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Lethbridge Herald Newspaper Archives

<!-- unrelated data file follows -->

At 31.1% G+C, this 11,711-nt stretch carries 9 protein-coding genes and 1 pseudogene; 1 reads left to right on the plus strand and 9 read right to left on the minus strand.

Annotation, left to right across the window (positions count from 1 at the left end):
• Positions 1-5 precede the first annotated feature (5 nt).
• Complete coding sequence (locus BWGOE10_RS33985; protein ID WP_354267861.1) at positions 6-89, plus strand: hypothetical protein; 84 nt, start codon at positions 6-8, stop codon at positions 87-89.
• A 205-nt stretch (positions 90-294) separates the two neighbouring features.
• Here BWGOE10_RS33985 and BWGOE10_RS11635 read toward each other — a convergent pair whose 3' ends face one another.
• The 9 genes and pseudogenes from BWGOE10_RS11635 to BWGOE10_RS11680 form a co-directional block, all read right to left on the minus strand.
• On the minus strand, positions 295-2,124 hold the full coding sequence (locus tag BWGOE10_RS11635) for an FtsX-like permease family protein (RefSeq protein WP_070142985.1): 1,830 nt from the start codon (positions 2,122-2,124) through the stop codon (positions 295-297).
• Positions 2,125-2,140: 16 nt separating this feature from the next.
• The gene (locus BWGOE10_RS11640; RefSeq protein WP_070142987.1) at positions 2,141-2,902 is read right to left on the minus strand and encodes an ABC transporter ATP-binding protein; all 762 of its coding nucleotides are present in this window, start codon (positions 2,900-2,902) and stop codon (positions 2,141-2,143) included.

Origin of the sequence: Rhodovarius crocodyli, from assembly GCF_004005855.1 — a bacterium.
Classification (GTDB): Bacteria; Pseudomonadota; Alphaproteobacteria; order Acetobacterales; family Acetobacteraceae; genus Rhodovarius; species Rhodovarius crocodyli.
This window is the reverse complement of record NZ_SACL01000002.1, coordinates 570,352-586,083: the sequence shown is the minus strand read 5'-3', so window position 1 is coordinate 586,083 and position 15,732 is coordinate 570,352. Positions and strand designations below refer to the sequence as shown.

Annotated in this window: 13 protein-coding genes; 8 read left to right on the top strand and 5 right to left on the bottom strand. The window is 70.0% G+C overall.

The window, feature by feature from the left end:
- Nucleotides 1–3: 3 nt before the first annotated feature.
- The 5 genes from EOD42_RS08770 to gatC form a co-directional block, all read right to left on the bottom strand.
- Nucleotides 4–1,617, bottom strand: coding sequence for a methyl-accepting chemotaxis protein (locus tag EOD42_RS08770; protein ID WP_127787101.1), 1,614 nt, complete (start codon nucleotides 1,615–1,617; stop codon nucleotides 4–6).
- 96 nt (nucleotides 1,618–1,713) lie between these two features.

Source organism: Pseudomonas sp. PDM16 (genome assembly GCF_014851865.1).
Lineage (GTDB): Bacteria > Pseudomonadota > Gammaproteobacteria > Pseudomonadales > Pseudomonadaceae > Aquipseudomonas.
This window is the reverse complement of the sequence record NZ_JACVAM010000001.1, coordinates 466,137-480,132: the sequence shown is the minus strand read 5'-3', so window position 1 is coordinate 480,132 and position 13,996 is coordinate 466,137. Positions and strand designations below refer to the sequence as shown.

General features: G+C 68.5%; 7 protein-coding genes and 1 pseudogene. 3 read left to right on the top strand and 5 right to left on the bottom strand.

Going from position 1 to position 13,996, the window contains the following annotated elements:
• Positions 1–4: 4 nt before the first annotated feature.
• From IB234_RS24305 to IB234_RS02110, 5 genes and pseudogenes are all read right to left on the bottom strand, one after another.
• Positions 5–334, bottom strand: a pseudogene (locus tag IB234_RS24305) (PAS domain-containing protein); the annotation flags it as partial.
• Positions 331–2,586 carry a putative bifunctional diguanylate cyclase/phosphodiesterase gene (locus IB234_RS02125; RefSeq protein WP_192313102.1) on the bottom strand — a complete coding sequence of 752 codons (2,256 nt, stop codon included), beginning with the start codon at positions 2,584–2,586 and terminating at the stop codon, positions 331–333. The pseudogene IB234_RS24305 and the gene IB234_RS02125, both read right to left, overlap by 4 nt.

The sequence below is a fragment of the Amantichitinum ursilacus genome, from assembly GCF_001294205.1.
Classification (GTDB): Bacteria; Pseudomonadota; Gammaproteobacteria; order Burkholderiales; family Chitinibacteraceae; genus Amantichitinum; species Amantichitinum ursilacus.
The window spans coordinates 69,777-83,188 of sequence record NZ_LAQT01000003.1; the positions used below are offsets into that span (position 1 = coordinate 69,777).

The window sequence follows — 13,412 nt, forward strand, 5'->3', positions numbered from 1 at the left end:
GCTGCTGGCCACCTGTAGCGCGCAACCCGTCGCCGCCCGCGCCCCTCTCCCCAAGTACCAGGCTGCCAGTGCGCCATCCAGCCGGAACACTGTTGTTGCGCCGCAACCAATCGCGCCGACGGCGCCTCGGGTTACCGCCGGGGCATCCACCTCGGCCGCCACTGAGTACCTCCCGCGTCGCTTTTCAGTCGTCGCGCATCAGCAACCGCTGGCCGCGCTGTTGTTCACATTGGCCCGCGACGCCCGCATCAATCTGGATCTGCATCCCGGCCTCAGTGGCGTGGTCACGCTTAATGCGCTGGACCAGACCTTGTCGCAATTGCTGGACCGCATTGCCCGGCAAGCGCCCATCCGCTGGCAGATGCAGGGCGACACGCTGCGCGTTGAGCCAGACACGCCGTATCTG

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Lethbridge Herald (Newspaper) - October 12, 1918, Lethbridge, Alberta Ml SATURDAV, OCTOBER 12, 19IS / TIIE LETIIBRIDGE DAILY HERALD 'AGE SEVEN Huge Irrigation Project Is Nearing Completion; Brings Water to Thousands Acres Canada Land and Irrigation Co., Big Amalgamation, Is Put ting Project on a Colonization Basis in Rapid Manner-Will Have Land Under Water in Spring. What is to be one of the largest )r-fiffntion projects in western Canada, a project which Willi convert a vast tract of southern Alborta land, hitherto raising no orop, into a veritable paradise, la now rapidly nearing com-plotlori in the country that stretches to the north and west of Retlaw. 'riiB project which ovontuaily is calculated to bring water to a total of sumethlng over 200,000 acres of land, has now reached that completion where ifD.noO acro.i of the land will be somewhat large scale, several years ago, and were threatened with trouble by breakdown in finances, and the war. Those three conipanioB are the Southern Alberta Land Co., the. Alberta Land Co., and the Canadian Wlioatlands, L/trt. It was under the name.,.st of the officials of the company luHt week in a trip over the pro-jccl. The-name.of the coriipany which i."! bringing this reclamation work about is the Canada Land and Irrigation (\h Thi; lii.story of the company is somewhat interesting. Inasmuch as it is an amalgamation ot tiiroe' companies which started in on the land, wheat growing and Irrigation business on a The history of the undertaking ot tliese men is well known in Southern lAlbertu. The big ditch was biiilt, vast sums of money were spent. In the mistaken idea of irrigating, first, not the lands nearest to tlip. source ot the supply of water, ))ut those farthest away, nahieiy those lands in the Suf-field district. Over 200 miles of main ditch was biiiU, huge expejiditures undertaken in flumes and other engin cering work, and ihen the project Threshhig on the Canada Land and Irrigation Co. Farm*. �went flat when financial troubles ranii> upon the companies. In December of 19ip D. \V. Hayes, an irrigation expert ifrom the U.S Reclamation Soi'vico, a man of vision as well as ot pi-actical ideas, and of action, took control ot the work, and things began to move. Engineering faults wore corrected, the badly constructed dam at Bow Ulver was rebuilt and the project was taking definite shape when the war brought operations to a close for a'tiine. In June of last year, Mr. of Calgary, to the end of the Suffield district, is just over 300 miles. During the length of its course it presents some remarkable engineering feat-ure.s. and examples of splendid construction work are to be seen. ,f The intake construction has not been fnllj' completed but water is now flowing through the sluices into the main canal. . In the course of the canal there are two huge siphons, one several miles oast at the intake, and the other not Hayes effected an amalgamation as 1 yet completed, and which wilt be a stated above, with a capitalization of I mile in length, oairying the water twelve millions, and today the project gives every evidence of eventually becoming the groat success its promoters have been dreaming for it. ^ The Engineering Work. ... The company as it stands now has an investment of something over seven millions, five of which are represented In engineering" work on the project. The main cauaf, from the intake on tho Bow River, 40 miles oast dov,-n through the Bow River valley near the eastern end of the main canal. IThere are two large flumes, one near tho intake, and tho other, a huge affair exactly a mile in length andj which cost .$125,000 to build, crossing the valley just east of the Vauxhall farm of the company. Huge Artificial Lake. The greatest feature of the main ricid t-'eas on tiie Honalanu irrigated Farm. canal is the huge reservoir in Snake valley, an artificial lake which when filled to capacity will be tha largest artificial lake in Alberta. It is to bo known as "Lake McGregor, and is 22 miles In length, and at spots ijearly four miles across. This huge reservoir in now being filled with water, and when filled will carry sufficient to run the entire project for a year. Several iniles further south, there is another artificial reservoir, southwest of Tra-. vers, which will hold 30,000 acre feet of water which will be .sufficient to run the project for a month should the water be cut oft from above. There are two large cuts on the project, one not-far from the intake, which is-near-ly two miles long and seventy feet deep, and tho other leading into the reservoir near Travers, which is not so large. \ v. Colonization Policy. Now that tho engineering work of tho projecl is practically completed, and the supply of water Assured, the company is turning its attention to Its colonization scheme, whereby it hopes to colonize between 1000 and 2000'settlers on Its irrigated lands. The amalgamated company controls a total of  630,000 acres of land north and east ot Rothiw. As mentioned before, 200,-000 acres of this is Irrigable; not only irrigable, but most admirably adapted from ail viewpoints for the purposes of irrigation. The_ soli is the very best for irrigntion purposes, the lay of the 'land, or tho great majority of it, is ideal, 'chore being scarpely u, section of J.he Irrigable tracts that/cannot easily bo reached by water. North 9t Vauxhall where tho company is establlsliing one of its farms, there Is a particularly beautiful stretch of, country, sloping away on botli sides from the' main canal, and lending itself readily to tho purpose of irrigation. A Sound Basis. The company has wrorked Wt Its policy of colonization on -a most careful and sound basis. There .will be no middlemen selling land on all sorts df pretence's, grabbing their commission and leaving .tije^fairmg!; and the company to fight It put;^' The company sells direct. . It takes tfte utmost pains to show the buyer wli%t'ie Jb buying. It also takes the ,ut��6St paiUB to secure only those buyere who are reas-' onobly sure of makiair a success of their purchase. 'The satisfied and Buccessful farmer is a successful project" is the policy the company is working OJI. The company furthermore. Is not by any meauB deserting the man once he gets onto his land. The company Is out to-help the farmer make a success of his purchase, and has initiated several ways ot helping him to that success. They are establishing a series of farms, under competent direction, not as demonstration farms, for they do not believe in spending a.lot of money to do what an ordinary farmer cannot do,but to assist in sofvInB the problems of the ordinary farmer who finds himself living pn the corbpany's land. Irj-igation men of. experience, will bo available to those farmers for service and help whenatter needed, r' The Company Farms. As to the company's own farms, one has only to pay a visit to their four �facms at present in operation to be cpnvinced of what a paradise has been created. The company) under,ithe direction of Mr. Hayes,' who is a p.wc-tlcal agriculturist as,.veil,as an irrigation eiport has inade its four farms pay not only expenses, but a very fine surplus each year which has been applied on the project generally. The Home ranch farm which ia an irrigated farm, the Bungalow farm, a dry farm, the Ronalane dry farm and the Ronalane Irrigated farm, all have made money for tho company. Tho dry farms are under tho direction of Alan McGregor, son of J. 13. McGregor, and a veterjin of the prosont war. The llonalano irrigated farm, which 1b a beautiful place set down In the valley in tho bend of the Bow River whore the stream tiirjrti^ soOtheast-wards. Is In charge ot Mr. Jlanson, an expert and an enthuaiast. This farm netted $6,000 for' tho company this year The crop of field peas alone takeu-frbpi this fiiirm this yeariwas an eyo-oponer and in the words ot Hon. Duncan Marshall, was the bpst crop of peas in Alberta this year. Another crop that has been brought to perfec-tiua on this farm is that of corn, which by thorough and p-vMpnt work, has been acclimated and brought to a high degree.of perfection by Mr. Han-Bf.n. This corn is knowr. in many h6lel'�,ln .the province inAa.-. On this far^ the average of sonic of (he crops I,rod,i'ced. in liijH, I'Jl) ixii 2017 arc as follows: . "Wheat average yield 44.7 bushels, oats 91.5 bushels, fjarley .55.."? bushoLi,-alfalfa 3.07 tons, field peas 41 bushels,  potatoes ;>07 bushels, "sweet corn G27 | dozen. t Tho live-stock on this farm is also a feature. Some of it was shown at the Lethbridge exhibition. The aheep I have done particularly well. The win- j ter feeding of sheep in yard with open ; shed has been undertaken with great' success. In November IWlfi, 27(i head: of grade sheep were started on thiH farm, and in February 1917. were sold | at $13.00 u hundred. j Details of Project i A detailed description of tho en-1 gineering wurk on the project Is as [ follows: ' The canal system, which starts at , Gleichen, and extends south In a 1 south-easterly diroctfon, consists of \ 175 miles of .Main Canal, 78 miles of Main Branch Canals, and 52 miles ot lateral system-secondary canals, all ot which are constructed, and ready for 6peration. The Intake Works, which consist of two Weirs, known as the diversion weir and Spill Dam, having a length of 486.7 feet and 526,5 feet respectively, are con.structed, and at the eastern end of the diversion jj'eir, a sluiceway ia constructed, having 4-8x10. stony sluice gates. Adjoining the sluiceway, the intake is built, wiiich consists of 5-10' gates. , The capacity of these diversion works j is 1,500 cu. ft. per second. From the i intake to the inlet of Lake McGregor i reservoii-, there arc constructed one : wood-stave syphon, two wooden flumes, 2 waterways, and three small concrete drops. There are two dams at the Lake McGregor ^ reservoir, known as the. north and south dam. This reservoir has an available capacity of 300,000 aero ft. Prom thtf south dam, the canal is built along the Snake A'alley and the Little Bow diver, and runs into a ba.sin called the Little Bow reservoir, which has available capacity ot 30,000 acre ft. From the Little Bow reservoir, the canal extends eastward, some 28 miles to the western boundary of the company's lands, which are to be irrigated. The main canal extends eastward from this point, approximately 40 miles to the Bow River, at which point a steel bridge-some 720 feet in length-has been built, to carry wood-stave pipe 9G inches Inside diameter. This syphon line, when constructed will be approximately one mile in length. From this point, the canal extends east and north over the company's lands tor a distance of approximately 30 miles, where It divides into two main branches, known as laterals "D" and "F" having lengths of approximately ten and three miles respectively. . In the Western district, a lateral "A" Is constructed south for a distance of twenty miles,' which Irrigates lands in this district, and one extends north called lateral "B"' forj a -distance ot approximately twenty-nine miles. This lateral is required to Irrigate lands in the Alberta district. The distribution system in the Western district, which is the ffi-st district to be plSced under irrigation, is com-^ pleted, and Uie classifipation of lands win be finished in the very near future. The company are classifying their lands very carefully, and are endeavoring, as far as possible, to make a classification that %.'.ll enable the' purchaser to handle his land from- an economic standpoint. This classififca-tion is subject to the approval of the Minister of the Interior, (Irrigation Branch), consequently, you can see that the interests of the purchasers will be safeguarded. The water rental charge of $1.50 per acre is another Item that is fixed by the Minister of the Interior. Work on Ronalane Farm Speaking of the Ronalane irrigated farm, which comprises 100 acres, one of the officials of the company states: "Our Ronalane Farm was started in 1914, and sine*, that date, we Have been operating the farm ivith the object of determining what crops c?n be grown to the best commorciul advantage oij our project. Tinder tho careful supervision of Mr. Hanson, wa have been able to make this, farm a paying proposition, a.nd have opisrat-ed the farm along the name linos 'hat any irrigalted farmer would operate his'- own place. We, of course, have had additional expense in connection with the test plots which wo carried on ,in conjunction with the Department of the Interior (Irrigation Branch). This work, of course, would be something that the ordin.iry farmer would not have to bother-with. "Our records for last year show that the Ronalane Farm, which is approximately 100 acres of irrigated land, would liave paid Mr. Hanson a net profit, above all expenses ot $G,-000, including ' board tor himself and family. There Is no reason, in our opftiion, why any other, exporleueed farmer cannot operate as,auceessfully as Mr. Hansen has done. x''As stated, we believe that our ultimate success will depend upon the prqsperity of ,the farmers, not only frJDraa commercial standpoint, ,V.ut also from the congenial relationship existing between the surrounding farmers, and with that object in viev/ we intend to do everything in our pownr to-see that all purchasers are suocess-tul. Our first step in this direction is -to handle all satea ourselves, and pick our men vory carefully, as wn lieliovo, that the general IncUnatiun oi: all liuy-ors Is to purchase morn ia:i 1 than tliey can actually handle. We iire koIhi? to proven', as far iw iin.isrnlc, tho over-buying of any purclia;;(M'. "Our object, of coursf!, will tie to sell to experienced fiir.-nRr.s .tk' Irrigators. There .will be immh. liowcvor, where purchasers will not liuvii had this experience, and it iii our iiacii-tion to have responsible men, s'lch as our Mr. Hansen, at the dispo-jsil of these purchasers. It will lie their duties to assist them, nm\ advlso them in any matter that tliey might vinh. AVo most certainly v/ant to see all piir-cha.fors prepare tliei)- land pi'Dperly, and by having such men na Mr. Hah- should be no roason why all laud should not bo prepared properly. � "It is our intention to start small alfalfa farms in different parts of the project, and it a purchaser comes in with sulllcient capital to acquire one of thoao tracts; wo will sell the snmc. This particular feature will enable n man, who has stock, to protect the samo during his first year by bcin;; sure of an-alfnlfa crop. AVe, of course, strongly advocate the growing of ^'ir-ago crops, and feed it to pure Ijred stock.* We know that more money can bo made along these lines '.han any other in tliifi particular diftrict. Cha.i. B, Price, well know!? Arnprlar busiijess man, is dead. Wincarnis brings New Health and New Strength to all who are Weak, Anemic, Nervous, Run-down WJIEN your constitution h uiidermlneiJ by Hl-heaith- -v/h^n yuur Iiome. duties Viecointi burdenBOrne-when your plpntfuir;t imll- when you arc Wnak. Anemic. Nervous, op Run-down-then it is that Winrnrniq rrovfln Its p^wnr Ui promoting new health and new vUnUty. KiMRUHP WJncjirnlB pom^obhos a fourfold power for Kood. It Irt a Tonic, n. H�,itotatlve, n. Blood-maker ami a Kerve-builder-all corhbiucd in one beneficial, hrflllh-glvins preparation. Thnt In why Wincarnis makes vou f*el �f> well, so rjuirVly. And it i.^ al�o the reason why so many Doctor.-! have rocomraended AVincornis. WlncarnSii contftln�i tho very elerrcnlfi of -which our bodies are composed nnd It has fheso wonderful properties in thalr moat ru(at;nilativi' form. Every {n^rttdient of WincoTrdfl i.i cndorned anri recommondod in the daily practice of fho members of ths medical profession the wortd over. \m Wincarnis jrive you the now health you need. Will you try juat one bottle? Wincarnis is- A combination ot Extract of Heef. Extract of MftH, Iron and ManBan�Ke," Glycerophos p h a i e a of Calcium I'jitaBslum �nd Sodium with a HpeclRlly selected wino. A Tontc, RcttoratlvPt Blood-bulid-er. and Nervo-fooa. Pre-.scribed by the 'Medical profession for Anaemia, Debility. Slecpleasness, Brnln Facr. NervouanMs. Ixjwered Vitality, La Grippe, Mnternitr-weftV-n�s� and Convalescence from any Illness, Pyprteiors: Cn}emon & Co., Ltd., Wincarnis llorks, Norivich, llr.Q. Cnntidian Off.cf. 67 Pori'tand St., T&ronic; Frank 5. BaU. nrudfnt Dtrrctar. SoUf Agrnls for the Oomimoti: Ralph J. Tar-sons & Co., Poy Buiiding, Toronto. Large 3 Size i $1.75 b3 m Small Size $1.00 Obtainable from the Followins Drug Store* . J. D. HIGINBOTHAM �. CO.. LJD. FRANK HEDLEY DRUG COMPANY. The Open Shed Feeding System for Shfiep on the Ronalane Irrigated Farm,' \ Armed to the teeth '"Troops who travel alongside of them haive their work cut out. General Currie seems to cafry light railways in his pocket, and if the Canadians have to stop anywhere for a day or two, transportation facilities spring up behind them as if by magic. Germans will go miles out of their way to avoid the Canucks." Chap.les H. Grasty, in N.y. Times, Sept. 2,19I8. The Canadian Army is fully equipped for Wari Nothing that could lielp our" army in their task is lacking.'^ If this were not so, their great initiative and courage'would avail them nothing, ^For..this^is "a mechanical war.", . - The Canadian Army as it stands to'-day is'a'marvel of organization. In guns, in ammunition, in transport, in equipment for the grim work of war-for efficiency of man and beast-it lacks nothing. If a railroad is needed-one is immediately^ available, i When the Canadian Army starts to move-the movement is accomplished with certainty and rapidity.^ When it attacks-i-tliere is no lack of ammunition. It has gas masks and aeroplanes of the latest and most^efificieat types. - .r The Canadian Army is a highly dia-. ciplined, efficient, thoroughly equipped engine of war. It unquestionably is~ as the Hun very well knows-1* armed to the teeth.; Canada's war loahs have' made the'glwy^of'the Canadian Army possible-they have ^ been^ictory Loans in fact, as well as in name.'' ' -L^^^g^li^f It is unthinkable,^ is it not, that our'men should lack any implement of war that money will buy! It would be a greater shame ,than the mind cares to dwell on, that our, men � should suflfe^ death or disaster-or just fall short of complete Victory, because we now hold back the money necessary to maintain their full fighting efficiency. The money for the needs of our'army?will Xbe provided by Canada/s Victory Loan, 1918. Cana4ians at home will see to that' Issued by Canada's Victorj- Loan Committee in co-operation with the Minister of Finance of the Dominion of Canada^ 63 ;